Improvements constantly taking place in analytical and automation technology have enhanced lyophilization development and manufacturing. It is now possible to monitor the process in real time using mass spectrometry so as to optimize performance. “We tried to automate loading of lyophilizers 15 years ago but it proved to be difficult,” Susan Behrens, Ph.D., senior director, biological sciences & strategy, Merck & Co. (www.merck.com) notes. “Now using sensors, computers, and robotics we can monitor, control and automate every step of the process, protecting sterility at the same time.”
“Since the early days of the technology, viruses reflected the most demanding side of the equation, as they are large and complex structures,” points out Dr. Behrens. “We still have some distance to go in developing a really robust technology that will handle their lyophilization without loss of viability.”
She adds, though, that “vaccines and biologicals are on common ground when it comes to the lyophilization process.” This commonality in production includes the range of upstream processes such as fermentation and cell culture and downstream purification with lyophilization as the final step for some products.
As the demand for vaccine products is expected to double in the next five years, the ability to transfer knowledge gained from large-scale protein production will be vital. Merck’s investigations include studies on the excipients used for stabilization during freezing, including sugars, albumin, and gelatin.
Given the demand for vaccine preparations in underdeveloped countries, it is not surprising that Merck is considering the prospect of formulations so robust they could survive at tropical room temperatures of around 40ºC. “Although the science is not there yet, it is a theoretically achievable goal,” she states, “given that many viruses survive in the body of their host at close to that temperature.”
Into the Void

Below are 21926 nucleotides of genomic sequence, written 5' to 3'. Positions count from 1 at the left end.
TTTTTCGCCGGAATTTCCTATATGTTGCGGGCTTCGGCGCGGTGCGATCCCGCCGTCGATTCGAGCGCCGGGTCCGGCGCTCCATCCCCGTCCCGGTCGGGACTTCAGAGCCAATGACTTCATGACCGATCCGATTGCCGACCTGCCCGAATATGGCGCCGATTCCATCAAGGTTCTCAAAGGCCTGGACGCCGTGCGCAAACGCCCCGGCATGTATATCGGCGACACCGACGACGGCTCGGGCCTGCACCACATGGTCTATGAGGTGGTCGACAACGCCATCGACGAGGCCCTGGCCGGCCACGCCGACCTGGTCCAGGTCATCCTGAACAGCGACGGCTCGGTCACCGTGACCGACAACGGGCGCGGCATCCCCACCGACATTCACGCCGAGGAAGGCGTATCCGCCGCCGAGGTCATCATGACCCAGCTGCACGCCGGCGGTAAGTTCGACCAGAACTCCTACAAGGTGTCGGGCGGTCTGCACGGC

Looking into the future, the improvements in lyophilization technology suggest that perhaps the freeze-dried preservation of living material could be expanded from viruses and certain bacteria to larger structures, including mammalian cells. This concept has been pursued by Xuchu Ma, Ph.D., and coworkers at UC Davis who have shown that certain proteins and sugars found in animals capable of surviving desiccation might aid this process. They transfected mammalian cells with the gene for the stress protein p26 from the brine shrimp Artemia into mammalian cells. These were then loaded with trehalose, achieving a sharp increase in survival during air-drying.
Bizarre little creatures known as tardigrades, multicellular invertebrates with phenomenal resistance to desiccation, have been the subjects of additional studies. Poorly understood at present, the organism appears to mobilize sugars and heat shock proteins in a complex symphony to survive desiccation, in which these molecules complex with the cellular proteins, protecting them from destructive rounds of denaturation and loss of function.
Complex and involving many genetic systems, engineering desiccation into mammalian cell lines would represent a formidable challenge, but also an exciting possibility for long-term storage under ambient conditions of complex biological entities. HSP70, an important heat shock protein, is ubiquitous among living creatures and seems to be involved in the protection from desiccation in tardigrades and perhaps also a wide range of species including mammalian cells, according to Ingemar Jönsson at Kristianstad University in Sweden.
So the ultimate challenge to lyophilizers, mammalian cells to which one simply adds water to restore their viability, may not be quite as divorced from reality as it appears at first glance.
K. John Morrow Jr., Ph.D., is
president of Newport Biotech and
contributing editor for GEN. Web: www.newportbiotech.com. E-mail: email@example.com. Phone: (513) 237-3303.